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Issue number one




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Hotel by Matt Leibel

Margarite checks in, hands her black eelskin case to the bellhop, grabs his arm, and yanks him into the glass elevator. The glass is clear, tinted aqua. She presses the top floor button and presses herself against the bellhop and presses him against the glass wall. She undoes the bellhop's tie and runs her tongue along its length. He drops the case. The elevator starts to move. She unbuttons and unzips the bellhop and the bellhop says god yes and pornographic images assault the bellhop with the cataclysmic force of a linebacker's crushing hit. She abandons herself to him, blithely, beautifully squashed against the side panel of the elevator, elderly couples watching with big stunned eyes from marble benches flanking the fountain down in the lobby, and she can see their transfixed faces and the pennies gleaming, coppery, on the translucent floor of the fountain. The bellhop, riding her, excited, nervous, the thrill at this point both from Margarite's comely body compressed against him and from the risk of impending job termination, groans, and suddenly Margarite chants a feral yes and bashes a hole in the glass with her ecstatically clenched fists, shooting sharp shards at the horrified lobby-dwellers down below, and leaps, face first, through the glass and out of the elevator. The bellhop says oh god, imagines the moment of his now inevitable firing, and the unpleasant but somehow hot crash of Margarite's bare body into the fountain, splatting into all the pennies, and stares shocked, but before she hits the floor she unfurls white wings like a gargantuan eagle, and she swoops up gracefully through the lobby, circling the crystal chandelier and gliding out the front door. The naked bellhop frantically presses the L button and descends, pulls up his pants, reaches the ground, staggers out of the elevator, zips up the pants, and joins the mob of patrons who run outside to see Margarite flying circles around the hotel, breathing fire. Still shirtless, he sprints away from the hotel, chased by the irate manager, followed closely by the panicked mob, as Margarite, swimming through the air like a mermaid of the sky, torches the hotel, yawns, rubs the bellhop's thin tie up and down the length of her body and falls asleep on a pillow of burning clouds.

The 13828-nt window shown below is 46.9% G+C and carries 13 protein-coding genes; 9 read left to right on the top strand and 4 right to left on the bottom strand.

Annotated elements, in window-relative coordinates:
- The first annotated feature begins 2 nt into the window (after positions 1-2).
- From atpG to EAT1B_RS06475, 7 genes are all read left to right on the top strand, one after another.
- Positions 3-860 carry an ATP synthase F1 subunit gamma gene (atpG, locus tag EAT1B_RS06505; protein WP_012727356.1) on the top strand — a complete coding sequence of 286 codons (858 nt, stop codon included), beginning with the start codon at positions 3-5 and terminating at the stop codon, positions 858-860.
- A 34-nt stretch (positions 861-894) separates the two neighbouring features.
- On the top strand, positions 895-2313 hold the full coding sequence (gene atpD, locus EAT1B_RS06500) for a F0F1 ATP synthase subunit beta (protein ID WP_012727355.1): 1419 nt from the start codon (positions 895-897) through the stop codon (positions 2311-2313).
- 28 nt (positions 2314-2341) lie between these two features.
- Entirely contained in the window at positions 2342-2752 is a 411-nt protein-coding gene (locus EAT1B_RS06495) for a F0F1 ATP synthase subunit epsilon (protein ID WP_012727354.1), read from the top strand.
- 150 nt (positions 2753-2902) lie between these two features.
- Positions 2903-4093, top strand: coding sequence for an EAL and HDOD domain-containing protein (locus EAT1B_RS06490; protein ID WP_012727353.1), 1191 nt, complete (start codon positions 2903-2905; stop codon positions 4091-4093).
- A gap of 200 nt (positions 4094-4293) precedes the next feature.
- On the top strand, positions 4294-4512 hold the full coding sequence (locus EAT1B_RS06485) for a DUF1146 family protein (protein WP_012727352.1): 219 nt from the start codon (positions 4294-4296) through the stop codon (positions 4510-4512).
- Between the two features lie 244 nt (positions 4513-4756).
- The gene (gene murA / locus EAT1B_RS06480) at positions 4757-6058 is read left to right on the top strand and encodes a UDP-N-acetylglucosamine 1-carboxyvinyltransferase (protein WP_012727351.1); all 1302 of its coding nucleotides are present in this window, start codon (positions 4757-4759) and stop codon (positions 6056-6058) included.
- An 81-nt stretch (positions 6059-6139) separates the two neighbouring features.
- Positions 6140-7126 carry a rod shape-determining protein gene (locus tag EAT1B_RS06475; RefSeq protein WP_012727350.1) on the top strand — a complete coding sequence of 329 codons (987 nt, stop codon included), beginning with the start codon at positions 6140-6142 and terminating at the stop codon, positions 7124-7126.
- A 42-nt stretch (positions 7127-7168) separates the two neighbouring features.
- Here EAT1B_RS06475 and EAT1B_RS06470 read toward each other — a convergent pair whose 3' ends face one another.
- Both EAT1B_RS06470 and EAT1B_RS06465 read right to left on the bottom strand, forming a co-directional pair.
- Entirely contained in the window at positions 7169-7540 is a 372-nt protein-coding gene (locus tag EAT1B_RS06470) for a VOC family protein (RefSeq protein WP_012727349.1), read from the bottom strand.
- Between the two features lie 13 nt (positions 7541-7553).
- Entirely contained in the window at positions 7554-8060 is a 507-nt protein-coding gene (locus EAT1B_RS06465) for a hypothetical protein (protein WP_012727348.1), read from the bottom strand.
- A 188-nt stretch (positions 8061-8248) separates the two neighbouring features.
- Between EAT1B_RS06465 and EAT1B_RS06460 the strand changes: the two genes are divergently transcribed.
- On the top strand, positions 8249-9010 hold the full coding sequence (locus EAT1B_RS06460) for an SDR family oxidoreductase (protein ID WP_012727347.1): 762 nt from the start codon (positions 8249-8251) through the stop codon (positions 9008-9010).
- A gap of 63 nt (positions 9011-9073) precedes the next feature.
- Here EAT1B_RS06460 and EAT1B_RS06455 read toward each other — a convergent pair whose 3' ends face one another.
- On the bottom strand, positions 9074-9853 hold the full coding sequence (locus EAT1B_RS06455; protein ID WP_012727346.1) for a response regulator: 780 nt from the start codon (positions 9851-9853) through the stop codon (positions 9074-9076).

Matt Leibel is a graduate of the M.F.A. fiction program at Washington University in St. Louis and works as a copywriter for a major toy company. His stories have appeared in, or been accepted by, magazines such as Parting Gifts, Shockbox, San Francisco Bay Guardian and Pacific Review.

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